Not black and white indeed, there are many shades of gray in there. Call me naive if you want, but when people go on hunger strikes or try to commit suicide, I tend towards the idea of utter desperation, not blackmail. Of course, I tend to think that Australia's policies in this regard are pretty screwed up in general. Especially the nearly-criminal idea of merging DIMA with Indigenous Affairs. I mean, what is that supposed to mean anyway, that the Aboriginese are foreigners here? But I guess I'm going off on a tangent a bit :p.
 

Phillip Tanaka

Swabbie
Banned
I don't think it's naive to think that. But I do sometimes wonder what they have to complain about if they are given shelter and food. Of course, John Howard might just want us to think that way. Heh, I still think he wants to take away the right to free speech and protest.

Originally posted by Quarto
Especially the nearly-criminal idea of merging DIMA with Indigenous Affairs. I mean, what is that supposed to mean anyway, that the Aboriginese are foreigners here? But I guess I'm going off on a tangent a bit :p.
No, go to it. Abboriginals as foreigners? No, they're Australians in my book. The ones that don't abuse their rights anyway. Same goes for white Australia and our worldwide immigrents.
 

Quarto

Unknown Enemy
Originally posted by Phillip Tanaka
I don't think it's naive to think that. But I do sometimes wonder what they have to complain about if they are given shelter and food.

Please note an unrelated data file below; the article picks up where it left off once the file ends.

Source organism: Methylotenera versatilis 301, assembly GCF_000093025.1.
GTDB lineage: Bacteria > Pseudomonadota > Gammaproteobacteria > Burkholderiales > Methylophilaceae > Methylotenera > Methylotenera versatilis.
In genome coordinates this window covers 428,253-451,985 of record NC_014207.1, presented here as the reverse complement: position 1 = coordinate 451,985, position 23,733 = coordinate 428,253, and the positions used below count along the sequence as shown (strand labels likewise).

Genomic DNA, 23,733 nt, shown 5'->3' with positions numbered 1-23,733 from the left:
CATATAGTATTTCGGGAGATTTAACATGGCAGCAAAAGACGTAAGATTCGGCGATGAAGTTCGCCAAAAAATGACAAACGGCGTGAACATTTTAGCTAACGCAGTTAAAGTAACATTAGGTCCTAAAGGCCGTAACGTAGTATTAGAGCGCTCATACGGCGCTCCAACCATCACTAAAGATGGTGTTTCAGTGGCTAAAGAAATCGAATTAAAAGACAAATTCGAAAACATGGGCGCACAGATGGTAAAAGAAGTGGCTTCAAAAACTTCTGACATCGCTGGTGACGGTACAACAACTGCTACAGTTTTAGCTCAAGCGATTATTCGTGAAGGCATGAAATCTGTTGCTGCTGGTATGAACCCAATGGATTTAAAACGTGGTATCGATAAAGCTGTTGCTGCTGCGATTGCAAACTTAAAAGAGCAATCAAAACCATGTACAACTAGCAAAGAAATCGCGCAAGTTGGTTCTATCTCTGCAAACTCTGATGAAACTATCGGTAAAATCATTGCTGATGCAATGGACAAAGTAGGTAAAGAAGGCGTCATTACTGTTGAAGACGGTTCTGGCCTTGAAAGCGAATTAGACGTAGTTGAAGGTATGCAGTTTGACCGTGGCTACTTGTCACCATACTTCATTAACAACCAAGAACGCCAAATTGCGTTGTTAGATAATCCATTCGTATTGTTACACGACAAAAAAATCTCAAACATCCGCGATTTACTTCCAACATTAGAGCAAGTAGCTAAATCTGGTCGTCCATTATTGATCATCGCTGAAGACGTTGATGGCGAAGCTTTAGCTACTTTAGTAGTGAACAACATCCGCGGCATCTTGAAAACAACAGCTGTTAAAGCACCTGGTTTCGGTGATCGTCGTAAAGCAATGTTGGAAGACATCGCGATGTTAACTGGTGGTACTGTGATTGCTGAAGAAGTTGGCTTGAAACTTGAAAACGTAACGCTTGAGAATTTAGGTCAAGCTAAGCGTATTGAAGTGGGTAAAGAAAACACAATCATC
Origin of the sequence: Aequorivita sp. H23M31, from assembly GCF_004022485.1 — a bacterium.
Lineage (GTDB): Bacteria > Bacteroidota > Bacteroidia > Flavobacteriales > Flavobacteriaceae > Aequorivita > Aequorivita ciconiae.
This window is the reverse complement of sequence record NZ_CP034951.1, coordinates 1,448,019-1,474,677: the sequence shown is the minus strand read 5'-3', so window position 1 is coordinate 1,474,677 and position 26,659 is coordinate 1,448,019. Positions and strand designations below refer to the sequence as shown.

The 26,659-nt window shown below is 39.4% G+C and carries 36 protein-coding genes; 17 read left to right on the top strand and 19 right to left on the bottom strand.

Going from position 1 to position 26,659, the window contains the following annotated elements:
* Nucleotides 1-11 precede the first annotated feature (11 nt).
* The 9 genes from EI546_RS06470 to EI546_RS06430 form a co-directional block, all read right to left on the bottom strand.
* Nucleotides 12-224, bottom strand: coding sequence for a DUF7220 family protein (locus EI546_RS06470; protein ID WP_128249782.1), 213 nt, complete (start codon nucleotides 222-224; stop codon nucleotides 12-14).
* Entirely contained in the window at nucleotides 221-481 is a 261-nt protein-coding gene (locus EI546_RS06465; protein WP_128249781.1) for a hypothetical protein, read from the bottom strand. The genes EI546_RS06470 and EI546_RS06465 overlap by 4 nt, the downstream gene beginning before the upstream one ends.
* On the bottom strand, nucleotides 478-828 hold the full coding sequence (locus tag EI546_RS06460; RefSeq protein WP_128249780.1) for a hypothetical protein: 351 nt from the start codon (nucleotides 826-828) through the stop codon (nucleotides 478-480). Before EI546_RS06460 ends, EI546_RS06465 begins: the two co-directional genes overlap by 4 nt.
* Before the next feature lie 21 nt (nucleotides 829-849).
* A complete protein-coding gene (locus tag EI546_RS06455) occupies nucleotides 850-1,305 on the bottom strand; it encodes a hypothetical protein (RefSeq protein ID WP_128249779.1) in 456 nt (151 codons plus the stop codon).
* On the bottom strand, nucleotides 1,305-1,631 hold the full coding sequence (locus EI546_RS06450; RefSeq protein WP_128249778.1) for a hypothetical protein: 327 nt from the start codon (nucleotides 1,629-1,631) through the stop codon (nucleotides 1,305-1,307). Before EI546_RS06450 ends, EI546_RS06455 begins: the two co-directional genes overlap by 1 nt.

Well, many of them end up being held in those camps for many months before they are "processed". You may feel that they should be grateful, but from their point of view, it's a prison.

No, go to it. Abboriginals as foreigners? No, they're Australians in my book. The ones that don't abuse their rights anyway. Same goes for white Australia and our worldwide immigrents.
Well, there used to be a Department of Indigenous Affairs, and a Department of Immigration & Multicultural Affairs. The two have been merged, however, and now there is only the Department of Immigration & Multicultural & Indigenous Affairs. Am I the only one who finds that to be more than just a little bit peculiar? There's probably some money-saving explanation behind it, but the implication of such a merger is that the Aboriginese are foreigners.
 

Phillip Tanaka

Swabbie
Banned
Originally posted by Quarto
Well, many of them end up being held in those camps for many months before they are "processed". You may feel that they should be grateful, but from their point of view, it's a prison.